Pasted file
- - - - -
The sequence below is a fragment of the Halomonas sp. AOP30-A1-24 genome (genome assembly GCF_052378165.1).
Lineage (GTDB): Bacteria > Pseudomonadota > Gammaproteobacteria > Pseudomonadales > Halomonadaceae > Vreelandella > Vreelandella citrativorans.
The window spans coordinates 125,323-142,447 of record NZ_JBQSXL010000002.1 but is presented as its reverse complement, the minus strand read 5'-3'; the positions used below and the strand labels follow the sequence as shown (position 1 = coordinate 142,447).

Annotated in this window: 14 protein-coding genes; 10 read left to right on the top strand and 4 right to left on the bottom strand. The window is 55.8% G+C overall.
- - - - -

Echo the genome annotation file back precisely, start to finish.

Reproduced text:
The sequence below is a fragment of the Halomonas sp. AOP30-A1-24 genome (genome assembly GCF_052378165.1).
Lineage (GTDB): Bacteria > Pseudomonadota > Gammaproteobacteria > Pseudomonadales > Halomonadaceae > Vreelandella > Vreelandella citrativorans.
The window spans coordinates 125,323-142,447 of record NZ_JBQSXL010000002.1 but is presented as its reverse complement, the minus strand read 5'-3'; the positions used below and the strand labels follow the sequence as shown (position 1 = coordinate 142,447).

Annotated in this window: 14 protein-coding genes; 10 read left to right on the top strand and 4 right to left on the bottom strand. The window is 55.8% G+C overall.